I'm not sure if I totally agree. My thoughts are that raising rates may or may not increase defaults. I think there is probably an inflection point such that raising rates beyond a certain threshold will (1) prompt some users to pay off early (assuming they are able to), (2) prompt some users to refinance, or (3) cause some borrowers to default. But below that unknown threshold, raising rates is most likely to increase overall portfolio returns. It's difficult to know how an impact on rate adjustments will influence customer behavior, but I would rather that LC err on the side of raising rates rather than lowering them. All things being equal, I'd rather rates be higher than lower in order to cushion defaults.

nonattender

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Re: Worst Month Yet
« Reply #307 on: December 08, 2016, 08:40:59 PM »
Those Ds have to be getting refinanced either through LC or a competitor.

Just so happens that I received a pre-approved offer from Discover in the mail today.
In the letter they tout same day approval, loan terms of 3, 4, 5, 6 or 7 years, up to $35k and no origination or closing fees.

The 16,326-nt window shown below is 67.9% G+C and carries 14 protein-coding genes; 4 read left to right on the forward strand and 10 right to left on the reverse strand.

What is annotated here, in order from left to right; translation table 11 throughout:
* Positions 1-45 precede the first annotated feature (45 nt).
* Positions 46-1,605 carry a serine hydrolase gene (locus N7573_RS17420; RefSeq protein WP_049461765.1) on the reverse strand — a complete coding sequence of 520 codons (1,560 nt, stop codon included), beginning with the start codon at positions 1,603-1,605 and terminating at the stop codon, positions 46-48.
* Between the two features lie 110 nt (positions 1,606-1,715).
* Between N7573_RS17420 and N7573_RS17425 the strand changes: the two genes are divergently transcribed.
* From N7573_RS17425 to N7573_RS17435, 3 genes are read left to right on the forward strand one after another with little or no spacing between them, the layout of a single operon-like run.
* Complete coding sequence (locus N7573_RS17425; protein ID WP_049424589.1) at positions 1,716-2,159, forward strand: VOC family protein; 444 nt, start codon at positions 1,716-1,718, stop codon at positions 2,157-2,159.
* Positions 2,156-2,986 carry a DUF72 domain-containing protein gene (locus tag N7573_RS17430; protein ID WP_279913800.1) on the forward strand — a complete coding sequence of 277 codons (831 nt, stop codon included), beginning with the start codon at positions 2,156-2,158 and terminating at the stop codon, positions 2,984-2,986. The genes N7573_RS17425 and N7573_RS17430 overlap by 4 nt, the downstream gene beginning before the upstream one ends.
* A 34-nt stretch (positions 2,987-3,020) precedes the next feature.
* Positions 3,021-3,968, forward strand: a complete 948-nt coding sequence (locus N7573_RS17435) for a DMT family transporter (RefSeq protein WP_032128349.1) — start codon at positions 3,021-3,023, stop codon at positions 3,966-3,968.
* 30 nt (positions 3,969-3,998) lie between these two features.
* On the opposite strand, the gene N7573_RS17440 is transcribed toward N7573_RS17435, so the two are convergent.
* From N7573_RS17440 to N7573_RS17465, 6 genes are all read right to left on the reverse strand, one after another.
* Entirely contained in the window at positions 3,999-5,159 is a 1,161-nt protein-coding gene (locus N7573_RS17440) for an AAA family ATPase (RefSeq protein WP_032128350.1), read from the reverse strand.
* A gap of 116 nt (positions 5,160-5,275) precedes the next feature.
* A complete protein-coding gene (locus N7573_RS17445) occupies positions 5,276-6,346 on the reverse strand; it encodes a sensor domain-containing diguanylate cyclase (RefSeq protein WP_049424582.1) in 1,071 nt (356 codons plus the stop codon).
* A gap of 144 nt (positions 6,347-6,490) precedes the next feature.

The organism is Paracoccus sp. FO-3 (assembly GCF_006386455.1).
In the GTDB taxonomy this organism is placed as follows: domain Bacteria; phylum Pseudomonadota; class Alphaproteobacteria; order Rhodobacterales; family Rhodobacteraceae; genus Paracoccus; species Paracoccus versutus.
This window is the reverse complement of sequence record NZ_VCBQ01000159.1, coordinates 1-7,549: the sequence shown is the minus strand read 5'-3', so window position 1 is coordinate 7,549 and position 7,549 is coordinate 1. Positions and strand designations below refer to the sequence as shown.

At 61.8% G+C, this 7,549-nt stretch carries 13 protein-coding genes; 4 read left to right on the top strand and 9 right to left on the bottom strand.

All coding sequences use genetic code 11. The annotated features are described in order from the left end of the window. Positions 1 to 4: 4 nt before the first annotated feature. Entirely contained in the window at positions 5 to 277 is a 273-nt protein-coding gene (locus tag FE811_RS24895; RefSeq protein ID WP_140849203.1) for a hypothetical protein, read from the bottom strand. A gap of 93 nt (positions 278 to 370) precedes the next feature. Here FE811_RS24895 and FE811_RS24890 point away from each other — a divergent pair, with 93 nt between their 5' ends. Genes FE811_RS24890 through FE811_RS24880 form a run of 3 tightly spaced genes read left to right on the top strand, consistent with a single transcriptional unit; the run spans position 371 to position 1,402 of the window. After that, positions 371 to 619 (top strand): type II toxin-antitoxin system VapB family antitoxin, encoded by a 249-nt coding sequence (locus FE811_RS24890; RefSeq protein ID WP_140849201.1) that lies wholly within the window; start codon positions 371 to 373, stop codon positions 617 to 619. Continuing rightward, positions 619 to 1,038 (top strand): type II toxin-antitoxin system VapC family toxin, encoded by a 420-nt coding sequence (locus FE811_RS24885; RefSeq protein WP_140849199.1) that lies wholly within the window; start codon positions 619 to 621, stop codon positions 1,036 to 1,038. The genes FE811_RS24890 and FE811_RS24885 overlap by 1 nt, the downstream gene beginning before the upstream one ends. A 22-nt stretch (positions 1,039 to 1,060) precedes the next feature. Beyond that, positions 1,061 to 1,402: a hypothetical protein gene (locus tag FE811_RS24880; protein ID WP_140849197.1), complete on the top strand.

There's a "Compare the Benefits" table including LC, Prosper, Citibank Personal Loan and PNC bank. No Marcus.
Top line of the table; zero origination or closing fees for all but LC and Prosper (which they estimate to be about $675 for both).
Anyone with a loan at a Discover competitor like LC would likely pick up the phone and call Discover. It's free and easy. No downside.

Got one of those about six months ago and posted it here, before I started running a little experiment with my own FICO - for other reasons - which sits at well >800 with ~0% util (I've been doing PIF, even before they report balances, each month - though a couple hundred bucks here or there will show up on a card or two, last day or so of the month, and get reported)...  I decided to look like a good, Christmas-shopping consumer this month (instead of a deadbeat/tightwad) and loaded up a 0% card with a ton of stuff which I'm going to let get reported, before PIF in January (maybe, depending on if any interesting rate arb opportunities arise, w/fed move).

I should be in the sweet spot for LC/P/GS/STI/DFS loan offers, both on the credit side and on the amount side - I expect to learn a lot from my January junkmail about who's doing what... ;)
A little nonsense now and then is relished by the wisest men.

.Ryan.

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Re: Worst Month Yet
« Reply #308 on: December 08, 2016, 08:50:41 PM »